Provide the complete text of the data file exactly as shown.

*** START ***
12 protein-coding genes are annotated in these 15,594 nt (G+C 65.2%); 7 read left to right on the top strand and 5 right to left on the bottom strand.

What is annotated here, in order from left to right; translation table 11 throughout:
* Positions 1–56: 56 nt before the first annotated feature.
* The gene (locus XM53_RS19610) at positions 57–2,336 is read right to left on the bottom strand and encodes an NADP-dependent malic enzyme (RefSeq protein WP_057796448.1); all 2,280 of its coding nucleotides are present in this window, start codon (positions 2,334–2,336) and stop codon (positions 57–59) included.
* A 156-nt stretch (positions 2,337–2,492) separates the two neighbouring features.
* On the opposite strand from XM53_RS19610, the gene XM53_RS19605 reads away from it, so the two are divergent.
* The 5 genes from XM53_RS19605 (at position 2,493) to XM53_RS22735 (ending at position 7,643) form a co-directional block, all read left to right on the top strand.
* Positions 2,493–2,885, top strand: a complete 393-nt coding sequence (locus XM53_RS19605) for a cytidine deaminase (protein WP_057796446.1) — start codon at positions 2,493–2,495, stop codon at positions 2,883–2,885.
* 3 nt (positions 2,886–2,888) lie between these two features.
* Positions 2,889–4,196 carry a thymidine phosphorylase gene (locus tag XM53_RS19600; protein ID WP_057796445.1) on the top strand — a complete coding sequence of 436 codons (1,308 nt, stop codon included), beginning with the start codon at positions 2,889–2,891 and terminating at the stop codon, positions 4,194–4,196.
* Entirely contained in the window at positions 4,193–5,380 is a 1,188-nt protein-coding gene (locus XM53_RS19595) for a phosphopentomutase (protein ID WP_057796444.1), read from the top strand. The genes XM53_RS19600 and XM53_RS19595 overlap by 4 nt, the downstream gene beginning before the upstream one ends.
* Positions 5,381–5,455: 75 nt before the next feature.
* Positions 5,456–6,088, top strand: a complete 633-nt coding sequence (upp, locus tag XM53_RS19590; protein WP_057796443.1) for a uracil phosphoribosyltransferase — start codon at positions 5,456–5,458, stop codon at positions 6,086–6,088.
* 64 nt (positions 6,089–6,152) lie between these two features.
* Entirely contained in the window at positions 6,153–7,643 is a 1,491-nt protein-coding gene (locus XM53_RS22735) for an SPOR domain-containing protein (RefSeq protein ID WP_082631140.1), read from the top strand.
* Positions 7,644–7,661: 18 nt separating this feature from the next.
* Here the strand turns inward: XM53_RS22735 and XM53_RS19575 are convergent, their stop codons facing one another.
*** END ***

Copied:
12 protein-coding genes are annotated in these 15,594 nt (G+C 65.2%); 7 read left to right on the top strand and 5 right to left on the bottom strand.

What is annotated here, in order from left to right; translation table 11 throughout:
* Positions 1–56: 56 nt before the first annotated feature.
* The gene (locus XM53_RS19610) at positions 57–2,336 is read right to left on the bottom strand and encodes an NADP-dependent malic enzyme (RefSeq protein WP_057796448.1); all 2,280 of its coding nucleotides are present in this window, start codon (positions 2,334–2,336) and stop codon (positions 57–59) included.
* A 156-nt stretch (positions 2,337–2,492) separates the two neighbouring features.
* On the opposite strand from XM53_RS19610, the gene XM53_RS19605 reads away from it, so the two are divergent.
* The 5 genes from XM53_RS19605 (at position 2,493) to XM53_RS22735 (ending at position 7,643) form a co-directional block, all read left to right on the top strand.
* Positions 2,493–2,885, top strand: a complete 393-nt coding sequence (locus XM53_RS19605) for a cytidine deaminase (protein WP_057796446.1) — start codon at positions 2,493–2,495, stop codon at positions 2,883–2,885.
* 3 nt (positions 2,886–2,888) lie between these two features.
* Positions 2,889–4,196 carry a thymidine phosphorylase gene (locus tag XM53_RS19600; protein ID WP_057796445.1) on the top strand — a complete coding sequence of 436 codons (1,308 nt, stop codon included), beginning with the start codon at positions 2,889–2,891 and terminating at the stop codon, positions 4,194–4,196.
* Entirely contained in the window at positions 4,193–5,380 is a 1,188-nt protein-coding gene (locus XM53_RS19595) for a phosphopentomutase (protein ID WP_057796444.1), read from the top strand. The genes XM53_RS19600 and XM53_RS19595 overlap by 4 nt, the downstream gene beginning before the upstream one ends.
* Positions 5,381–5,455: 75 nt before the next feature.
* Positions 5,456–6,088, top strand: a complete 633-nt coding sequence (upp, locus tag XM53_RS19590; protein WP_057796443.1) for a uracil phosphoribosyltransferase — start codon at positions 5,456–5,458, stop codon at positions 6,086–6,088.
* 64 nt (positions 6,089–6,152) lie between these two features.
* Entirely contained in the window at positions 6,153–7,643 is a 1,491-nt protein-coding gene (locus XM53_RS22735) for an SPOR domain-containing protein (RefSeq protein ID WP_082631140.1), read from the top strand.
* Positions 7,644–7,661: 18 nt separating this feature from the next.
* Here the strand turns inward: XM53_RS22735 and XM53_RS19575 are convergent, their stop codons facing one another.